Smartphone app aims for smarter asthma monitoring

The screen siren Lauren Bacall famously once said to Humphrey Bogart: “You know how to whistle, don’t you? You just put your lips together and blow.” That was 1944. Today, you can do the same thing to test your lung function by blowing on your smartphone.

Researchers at the UW and Seattle Children’s have developed a smartphone app that gives an accurate reading of lung function. This will be a boon to people with asthma because until now, the only way to get tested was at the doctors’ office several times a year. Having the ability to self-test will make it easier to detect problems early—thus helping to avoid emergencyroom visits and hospitalizations.

Last year, a group led by Shwetak Patel, assistant professor of computer science and engineering, used a smartphone to track a person’s coughs during the day. Researchers found they could model a person’s trachea and vocal tract as a system of tubes to replace the spirometer, and use a smartphone to analyze the sound-wave frequencies to detect when the breath is resonating in those natural pipes.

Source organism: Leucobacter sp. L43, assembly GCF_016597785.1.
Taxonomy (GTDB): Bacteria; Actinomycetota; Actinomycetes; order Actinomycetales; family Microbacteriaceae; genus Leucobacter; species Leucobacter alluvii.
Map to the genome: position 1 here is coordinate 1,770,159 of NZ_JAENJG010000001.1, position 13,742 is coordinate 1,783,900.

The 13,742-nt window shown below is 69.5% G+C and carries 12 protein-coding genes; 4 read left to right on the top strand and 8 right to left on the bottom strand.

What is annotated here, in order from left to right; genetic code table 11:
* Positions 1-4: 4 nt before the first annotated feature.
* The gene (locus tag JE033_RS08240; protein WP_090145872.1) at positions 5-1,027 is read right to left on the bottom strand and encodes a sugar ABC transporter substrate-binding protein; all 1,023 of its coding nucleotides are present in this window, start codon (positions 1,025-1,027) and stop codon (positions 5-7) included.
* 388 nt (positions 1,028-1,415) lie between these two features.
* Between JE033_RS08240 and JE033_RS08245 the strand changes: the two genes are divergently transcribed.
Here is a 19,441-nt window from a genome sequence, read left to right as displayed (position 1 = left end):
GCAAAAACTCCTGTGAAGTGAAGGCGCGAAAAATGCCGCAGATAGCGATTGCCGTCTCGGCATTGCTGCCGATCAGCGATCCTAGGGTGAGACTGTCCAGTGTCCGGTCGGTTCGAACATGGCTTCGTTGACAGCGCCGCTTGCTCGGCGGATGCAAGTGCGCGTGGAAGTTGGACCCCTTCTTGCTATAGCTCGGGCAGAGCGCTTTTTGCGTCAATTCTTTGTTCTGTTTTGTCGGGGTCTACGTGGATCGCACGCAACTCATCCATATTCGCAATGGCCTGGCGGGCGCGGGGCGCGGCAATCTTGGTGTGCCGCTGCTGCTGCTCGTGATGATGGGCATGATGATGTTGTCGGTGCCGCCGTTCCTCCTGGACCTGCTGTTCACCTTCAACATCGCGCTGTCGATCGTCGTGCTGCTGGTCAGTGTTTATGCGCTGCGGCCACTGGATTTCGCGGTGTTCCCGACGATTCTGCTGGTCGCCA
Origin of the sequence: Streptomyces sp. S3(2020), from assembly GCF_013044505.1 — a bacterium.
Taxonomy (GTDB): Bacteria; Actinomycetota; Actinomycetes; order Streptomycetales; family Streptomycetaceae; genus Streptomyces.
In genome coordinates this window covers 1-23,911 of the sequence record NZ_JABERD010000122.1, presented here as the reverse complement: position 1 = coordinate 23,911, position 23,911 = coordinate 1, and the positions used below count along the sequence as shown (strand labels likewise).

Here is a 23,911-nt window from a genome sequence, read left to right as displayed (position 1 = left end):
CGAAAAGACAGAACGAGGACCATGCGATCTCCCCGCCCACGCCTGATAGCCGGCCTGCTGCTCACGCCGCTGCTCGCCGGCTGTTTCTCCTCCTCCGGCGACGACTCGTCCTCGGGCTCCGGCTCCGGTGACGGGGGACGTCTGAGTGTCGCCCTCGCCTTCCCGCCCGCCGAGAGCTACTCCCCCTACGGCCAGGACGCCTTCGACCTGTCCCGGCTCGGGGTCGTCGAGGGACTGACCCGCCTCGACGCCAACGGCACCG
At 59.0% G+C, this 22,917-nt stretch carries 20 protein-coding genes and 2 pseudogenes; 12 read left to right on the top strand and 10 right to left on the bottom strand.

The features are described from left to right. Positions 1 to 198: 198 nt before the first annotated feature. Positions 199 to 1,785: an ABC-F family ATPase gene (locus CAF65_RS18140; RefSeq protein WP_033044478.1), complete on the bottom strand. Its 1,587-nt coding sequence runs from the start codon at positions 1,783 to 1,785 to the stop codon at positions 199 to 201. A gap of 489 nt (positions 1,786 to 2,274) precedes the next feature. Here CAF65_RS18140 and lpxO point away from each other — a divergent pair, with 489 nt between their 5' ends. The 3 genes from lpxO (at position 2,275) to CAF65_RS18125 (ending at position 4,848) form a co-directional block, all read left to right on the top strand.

A test on 52 mostly healthy volunteers using an iPhone showed the UW app, called SpiroSmart, came within 5.1 percent of a commercial portable spirometer that costs thousands of dollars. More clinical testing is planned.